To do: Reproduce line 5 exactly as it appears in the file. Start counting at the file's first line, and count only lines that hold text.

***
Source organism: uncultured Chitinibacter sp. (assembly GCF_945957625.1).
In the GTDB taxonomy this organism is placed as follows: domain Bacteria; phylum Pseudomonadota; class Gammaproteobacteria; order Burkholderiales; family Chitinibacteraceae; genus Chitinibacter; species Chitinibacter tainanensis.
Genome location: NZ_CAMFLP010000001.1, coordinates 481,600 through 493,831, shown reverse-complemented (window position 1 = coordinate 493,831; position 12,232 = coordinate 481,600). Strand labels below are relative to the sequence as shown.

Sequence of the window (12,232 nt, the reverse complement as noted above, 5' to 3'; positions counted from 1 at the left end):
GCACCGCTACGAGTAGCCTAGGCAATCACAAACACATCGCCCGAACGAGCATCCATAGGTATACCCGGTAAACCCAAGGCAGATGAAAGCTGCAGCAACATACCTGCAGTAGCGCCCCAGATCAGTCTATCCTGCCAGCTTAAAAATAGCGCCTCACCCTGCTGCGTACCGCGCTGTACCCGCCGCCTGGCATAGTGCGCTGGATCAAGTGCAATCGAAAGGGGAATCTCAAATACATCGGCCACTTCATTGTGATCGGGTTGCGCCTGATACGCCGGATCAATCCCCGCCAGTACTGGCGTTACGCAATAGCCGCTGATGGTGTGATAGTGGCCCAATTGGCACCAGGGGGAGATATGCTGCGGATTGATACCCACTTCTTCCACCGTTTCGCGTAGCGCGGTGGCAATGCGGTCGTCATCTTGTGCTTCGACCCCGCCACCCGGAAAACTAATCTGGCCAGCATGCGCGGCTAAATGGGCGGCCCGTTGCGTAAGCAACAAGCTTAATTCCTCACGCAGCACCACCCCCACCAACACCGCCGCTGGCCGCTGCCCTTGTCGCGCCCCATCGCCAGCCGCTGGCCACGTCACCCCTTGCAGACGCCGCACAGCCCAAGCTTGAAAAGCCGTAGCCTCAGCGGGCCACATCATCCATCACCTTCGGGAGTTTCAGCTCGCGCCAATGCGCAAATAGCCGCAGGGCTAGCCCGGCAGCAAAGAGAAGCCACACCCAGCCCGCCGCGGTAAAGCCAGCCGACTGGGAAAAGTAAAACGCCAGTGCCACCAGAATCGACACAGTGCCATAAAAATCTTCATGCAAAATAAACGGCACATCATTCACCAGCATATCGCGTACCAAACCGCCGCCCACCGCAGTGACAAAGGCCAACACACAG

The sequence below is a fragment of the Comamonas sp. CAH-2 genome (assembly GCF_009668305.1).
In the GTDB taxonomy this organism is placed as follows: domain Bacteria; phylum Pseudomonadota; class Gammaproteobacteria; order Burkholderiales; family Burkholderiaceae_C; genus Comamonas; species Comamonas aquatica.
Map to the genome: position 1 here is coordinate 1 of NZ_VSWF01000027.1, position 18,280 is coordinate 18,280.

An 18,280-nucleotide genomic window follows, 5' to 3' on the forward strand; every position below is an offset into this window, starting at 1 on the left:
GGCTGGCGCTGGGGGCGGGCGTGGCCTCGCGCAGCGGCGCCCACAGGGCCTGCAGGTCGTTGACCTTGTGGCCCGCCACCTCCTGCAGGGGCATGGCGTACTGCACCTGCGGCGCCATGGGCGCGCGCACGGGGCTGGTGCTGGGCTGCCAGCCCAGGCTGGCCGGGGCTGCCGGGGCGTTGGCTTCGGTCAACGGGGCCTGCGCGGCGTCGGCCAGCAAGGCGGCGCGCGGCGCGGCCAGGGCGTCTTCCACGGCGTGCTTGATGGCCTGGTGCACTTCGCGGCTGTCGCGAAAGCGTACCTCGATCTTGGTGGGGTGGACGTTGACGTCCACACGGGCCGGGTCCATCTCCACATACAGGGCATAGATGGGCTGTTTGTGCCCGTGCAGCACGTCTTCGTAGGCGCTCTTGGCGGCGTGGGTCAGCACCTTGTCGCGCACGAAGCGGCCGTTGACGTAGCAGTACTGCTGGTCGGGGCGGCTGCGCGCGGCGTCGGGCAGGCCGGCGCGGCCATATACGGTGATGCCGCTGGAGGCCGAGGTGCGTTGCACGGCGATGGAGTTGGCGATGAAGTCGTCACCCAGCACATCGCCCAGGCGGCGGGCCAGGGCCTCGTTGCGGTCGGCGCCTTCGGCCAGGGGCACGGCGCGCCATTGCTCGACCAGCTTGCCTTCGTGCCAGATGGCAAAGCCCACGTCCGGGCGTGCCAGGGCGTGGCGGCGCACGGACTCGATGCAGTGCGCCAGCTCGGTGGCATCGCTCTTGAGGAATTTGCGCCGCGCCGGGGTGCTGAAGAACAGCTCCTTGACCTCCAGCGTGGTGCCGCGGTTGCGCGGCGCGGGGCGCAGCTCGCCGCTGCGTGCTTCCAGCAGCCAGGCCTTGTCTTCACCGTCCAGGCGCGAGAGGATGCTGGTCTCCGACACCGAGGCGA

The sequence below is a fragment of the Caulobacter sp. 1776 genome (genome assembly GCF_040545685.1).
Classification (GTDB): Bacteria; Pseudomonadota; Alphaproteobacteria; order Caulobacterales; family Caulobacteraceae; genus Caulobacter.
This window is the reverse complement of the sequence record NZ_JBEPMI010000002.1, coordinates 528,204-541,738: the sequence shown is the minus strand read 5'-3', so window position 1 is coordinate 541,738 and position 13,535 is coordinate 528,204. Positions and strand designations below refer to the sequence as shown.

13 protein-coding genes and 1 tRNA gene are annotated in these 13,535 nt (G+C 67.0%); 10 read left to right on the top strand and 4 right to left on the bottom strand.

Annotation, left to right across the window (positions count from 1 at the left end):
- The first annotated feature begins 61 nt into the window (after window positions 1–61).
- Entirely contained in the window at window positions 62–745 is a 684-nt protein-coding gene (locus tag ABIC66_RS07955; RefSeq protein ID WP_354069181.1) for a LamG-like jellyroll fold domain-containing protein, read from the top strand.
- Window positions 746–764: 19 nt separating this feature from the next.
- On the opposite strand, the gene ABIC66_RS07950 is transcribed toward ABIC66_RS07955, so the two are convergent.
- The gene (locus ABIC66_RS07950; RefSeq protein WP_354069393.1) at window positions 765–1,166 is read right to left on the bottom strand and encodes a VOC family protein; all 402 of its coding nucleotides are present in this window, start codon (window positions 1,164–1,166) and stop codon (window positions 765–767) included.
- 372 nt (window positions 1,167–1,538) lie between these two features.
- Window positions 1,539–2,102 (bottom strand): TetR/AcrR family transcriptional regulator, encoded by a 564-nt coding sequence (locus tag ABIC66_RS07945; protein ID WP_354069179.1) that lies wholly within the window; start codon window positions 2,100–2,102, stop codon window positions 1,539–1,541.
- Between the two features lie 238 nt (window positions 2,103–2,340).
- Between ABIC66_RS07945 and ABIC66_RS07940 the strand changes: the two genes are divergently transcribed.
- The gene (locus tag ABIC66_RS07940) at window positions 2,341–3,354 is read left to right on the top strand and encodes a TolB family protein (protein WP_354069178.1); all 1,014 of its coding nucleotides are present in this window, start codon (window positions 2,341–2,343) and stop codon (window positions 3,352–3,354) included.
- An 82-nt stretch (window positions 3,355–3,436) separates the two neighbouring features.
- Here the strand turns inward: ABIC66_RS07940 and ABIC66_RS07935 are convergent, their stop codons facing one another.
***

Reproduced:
GCACCGCTACGAGTAGCCTAGGCAATCACAAACACATCGCCCGAACGAGCATCCATAGGTATACCCGGTAAACCCAAGGCAGATGAAAGCTGCAGCAACATACCTGCAGTAGCGCCCCAGATCAGTCTATCCTGCCAGCTTAAAAATAGCGCCTCACCCTGCTGCGTACCGCGCTGTACCCGCCGCCTGGCATAGTGCGCTGGATCAAGTGCAATCGAAAGGGGAATCTCAAATACATCGGCCACTTCATTGTGATCGGGTTGCGCCTGATACGCCGGATCAATCCCCGCCAGTACTGGCGTTACGCAATAGCCGCTGATGGTGTGATAGTGGCCCAATTGGCACCAGGGGGAGATATGCTGCGGATTGATACCCACTTCTTCCACCGTTTCGCGTAGCGCGGTGGCAATGCGGTCGTCATCTTGTGCTTCGACCCCGCCACCCGGAAAACTAATCTGGCCAGCATGCGCGGCTAAATGGGCGGCCCGTTGCGTAAGCAACAAGCTTAATTCCTCACGCAGCACCACCCCCACCAACACCGCCGCTGGCCGCTGCCCTTGTCGCGCCCCATCGCCAGCCGCTGGCCACGTCACCCCTTGCAGACGCCGCACAGCCCAAGCTTGAAAAGCCGTAGCCTCAGCGGGCCACATCATCCATCACCTTCGGGAGTTTCAGCTCGCGCCAATGCGCAAATAGCCGCAGGGCTAGCCCGGCAGCAAAGAGAAGCCACACCCAGCCCGCCGCGGTAAAGCCAGCCGACTGGGAAAAGTAAAACGCCAGTGCCACCAGAATCGACACAGTGCCATAAAAATCTTCATGCAAAATAAACGGCACATCATTCACCAGCATATCGCGTACCAAACCGCCGCCCACCGCAGTGACAAAGGCCAACACACAG